Encinitas Planning Commission presents on General Plan Update

ENCINITAS — The Planning Commission, one of the groups reviewing the General Plan Update, presented its recommendations at Wednesday night’s Council meeting. 

The General Plan Update will steer development and land use in Encinitas over the next several decades. As part of the General Plan Update, the Planning Commission was tasked with where to place 1,300 state-mandated housing units.

Presenting on behalf of the five-member Planning Commission, representative Kurt Gloseclose said the housing units should be spread throughout the five communities that make up Encinitas.

Based on mapping exercises of which areas can accommodate the units, the commission said 25 percent of the units should go in Old Encinitas, 25 percent in New Encinitas, 22.5 percent in Leucadia, 15 percent in Cardiff and 12.5 percent in Olivenhain.

“With this dispersion, we’re not recommending that they be straight lined or evenly distributed across all five because each of the five communities have different abilities,” Gloseclose said.

The commission’s housing allocating recommendations were not “parcel specific,” Gloseclose noted.

Gloseclose said the commission was given 14 housing categories that it had to rank in terms of importance to help decide where to allocate housing.

The commission’s greatest priorities: the ability to increase density to 30 units per acre in the area, to disperse density throughout the city, locate housing near transit and place the housing units near commercial services.

Ranked last on the commission’s list: that the housing be near schools, though Gloseclose said that was “still important” — it just came in last in the ratings.

“It’s very critical to understand these (categories) are not mutually exclusive; there’s a tremendous amount of overlap with these tools — they have to work in concert,” Gloseclose said.

Council accepted the report and praised the Planning Commission for its hard work. But a month ago, Council decided not to act on information related to the General Plan Update until the fall — when they’ve had a chance to revisit their objectives for the process.

Two residents expressed concern that the Planning Commission’s presentation included language about 45 units per acre in select areas.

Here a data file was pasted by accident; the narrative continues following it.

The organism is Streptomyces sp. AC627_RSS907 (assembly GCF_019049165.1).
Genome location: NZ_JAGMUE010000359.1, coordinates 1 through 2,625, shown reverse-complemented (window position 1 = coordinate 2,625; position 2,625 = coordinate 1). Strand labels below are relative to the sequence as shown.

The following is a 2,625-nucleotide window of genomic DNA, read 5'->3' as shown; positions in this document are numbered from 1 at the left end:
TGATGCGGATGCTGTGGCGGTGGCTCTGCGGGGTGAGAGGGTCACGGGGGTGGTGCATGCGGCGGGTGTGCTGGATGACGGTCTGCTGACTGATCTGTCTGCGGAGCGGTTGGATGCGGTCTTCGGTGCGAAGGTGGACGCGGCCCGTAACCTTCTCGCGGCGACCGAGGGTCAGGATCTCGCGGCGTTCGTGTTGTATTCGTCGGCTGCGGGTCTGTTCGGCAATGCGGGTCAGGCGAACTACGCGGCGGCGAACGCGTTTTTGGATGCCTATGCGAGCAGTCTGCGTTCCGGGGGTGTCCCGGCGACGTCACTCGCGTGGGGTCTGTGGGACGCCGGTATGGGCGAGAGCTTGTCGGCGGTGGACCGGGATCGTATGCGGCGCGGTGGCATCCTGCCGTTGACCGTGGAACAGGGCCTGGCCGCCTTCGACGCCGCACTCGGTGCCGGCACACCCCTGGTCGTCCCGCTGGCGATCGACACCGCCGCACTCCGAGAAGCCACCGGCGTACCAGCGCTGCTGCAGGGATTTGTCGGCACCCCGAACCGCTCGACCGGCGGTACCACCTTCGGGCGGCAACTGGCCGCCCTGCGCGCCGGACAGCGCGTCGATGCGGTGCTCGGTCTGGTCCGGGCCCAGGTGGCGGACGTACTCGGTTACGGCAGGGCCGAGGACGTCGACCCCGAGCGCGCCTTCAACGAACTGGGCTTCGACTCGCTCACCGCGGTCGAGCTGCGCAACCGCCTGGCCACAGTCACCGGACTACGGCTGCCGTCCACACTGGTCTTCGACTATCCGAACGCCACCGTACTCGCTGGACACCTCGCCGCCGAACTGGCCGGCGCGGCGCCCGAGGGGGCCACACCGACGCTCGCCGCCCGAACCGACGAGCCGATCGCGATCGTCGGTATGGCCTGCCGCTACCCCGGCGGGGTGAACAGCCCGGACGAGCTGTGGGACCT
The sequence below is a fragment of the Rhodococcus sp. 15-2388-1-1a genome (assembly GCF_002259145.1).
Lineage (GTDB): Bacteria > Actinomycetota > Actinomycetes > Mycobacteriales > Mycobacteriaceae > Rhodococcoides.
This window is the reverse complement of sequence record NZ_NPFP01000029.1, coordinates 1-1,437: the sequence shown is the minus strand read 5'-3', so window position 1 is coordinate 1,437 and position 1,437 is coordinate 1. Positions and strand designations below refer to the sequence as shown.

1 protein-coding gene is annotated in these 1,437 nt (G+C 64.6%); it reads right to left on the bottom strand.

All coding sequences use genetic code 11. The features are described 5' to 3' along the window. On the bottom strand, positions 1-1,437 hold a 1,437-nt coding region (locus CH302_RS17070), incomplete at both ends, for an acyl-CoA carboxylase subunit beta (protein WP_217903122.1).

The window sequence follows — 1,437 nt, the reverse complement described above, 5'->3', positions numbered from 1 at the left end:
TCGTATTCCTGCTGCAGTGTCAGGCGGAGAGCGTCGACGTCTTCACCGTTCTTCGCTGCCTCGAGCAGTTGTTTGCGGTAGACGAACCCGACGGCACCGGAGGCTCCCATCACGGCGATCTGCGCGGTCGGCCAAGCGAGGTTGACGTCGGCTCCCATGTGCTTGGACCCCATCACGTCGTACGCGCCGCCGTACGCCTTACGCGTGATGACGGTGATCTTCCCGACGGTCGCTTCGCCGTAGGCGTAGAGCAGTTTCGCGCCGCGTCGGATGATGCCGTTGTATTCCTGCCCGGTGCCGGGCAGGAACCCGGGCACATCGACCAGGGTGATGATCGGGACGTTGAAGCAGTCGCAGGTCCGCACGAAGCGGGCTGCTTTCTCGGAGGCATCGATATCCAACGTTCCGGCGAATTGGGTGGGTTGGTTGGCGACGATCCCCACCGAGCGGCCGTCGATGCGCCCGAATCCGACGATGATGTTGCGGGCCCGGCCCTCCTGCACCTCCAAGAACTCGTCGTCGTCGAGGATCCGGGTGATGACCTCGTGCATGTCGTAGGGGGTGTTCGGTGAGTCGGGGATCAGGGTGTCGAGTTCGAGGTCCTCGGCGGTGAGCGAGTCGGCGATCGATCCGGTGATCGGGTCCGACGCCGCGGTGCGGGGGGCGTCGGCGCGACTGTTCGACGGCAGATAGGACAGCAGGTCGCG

Currently, most of Encinitas isn’t zoned for more than 25 units per acre.

Next, two citizen groups will present their findings on the housing portions of the General Plan Update.

The General Plan Advisory Committee is slated to go before Council Feb. 20, followed by the Elemental Review Advisory Committee Feb. 27.

 

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  1. vaterfair says:

    “The General Plan Update will steer development and land use in Encinitas over the next several decades. As part of the General Plan Update, the Planning Commission was tasked with where to place 1,300 state-mandated housing units.”

    What actions created the state-mandated units?

    • GPU in the ruts says:

      Good question: The intent was to distribute affordable housing throughout all California cities. Unfortunately, since these units are offered at market rate, they will not be affordable in Encinitas and in Coastal areas. Instead the State, through HCD and the RHNA allocation, dictates that a density of 30 units per acre or more needs to be demonstrated in the Housing element of the General Plan Update. Translation: higher density with buildings between 3 and 5 stories.
      It goes like this: States dictates –>SANDAG allocates to 18 cities –>Encinitas has to plan for 1300 units of high-density apartments. State enforces it own laws and penalizes non-compliant cities. Great democratic process isnt’it? Little people of Encinitas get screwed with high density units and picking up the tab for the added infrastructure costs.

  2. flaire says:

    Message from Encinitas city hall to the current citizens:

    “Get lost. Move away. Die already. You’re easily replaced.”

  3. Protect Community Character says:

    Why are Planning Department staff doing the analysis and why aren’t appropriately educated people with ethics used to write questions and interepret data? Staff saw ‘massaging the data’ as a good thing instead of an attempt to change or ignore information from the public. They also proudly admitted that they were the ones who endorse 30 units per acre.

    Message: we will degrade your property, you neighborhoods and your community character and convert it into 6-figure salaries and lifetime pension payouts for ourselves. Of course it sounds like a good idea for them, but to me, it sounds like an unintended consequnece of having those with conflicts of interest running the show!

  4. GPU Disaster says:

    What have staff been doing since the last Council tabled the project? The first order of business should be to correct the inflated growth projections and to go to SANDAG to renegotiate the 1,300 number to something reasonable.

  5. John E says:

    The real problem is that the state is overriding the will of the citizens of Encinitas, using inflated self-serving growth projections. This is all about cramming quality of life destroying density down our throats and will not do a thing to create “affordable housing.”

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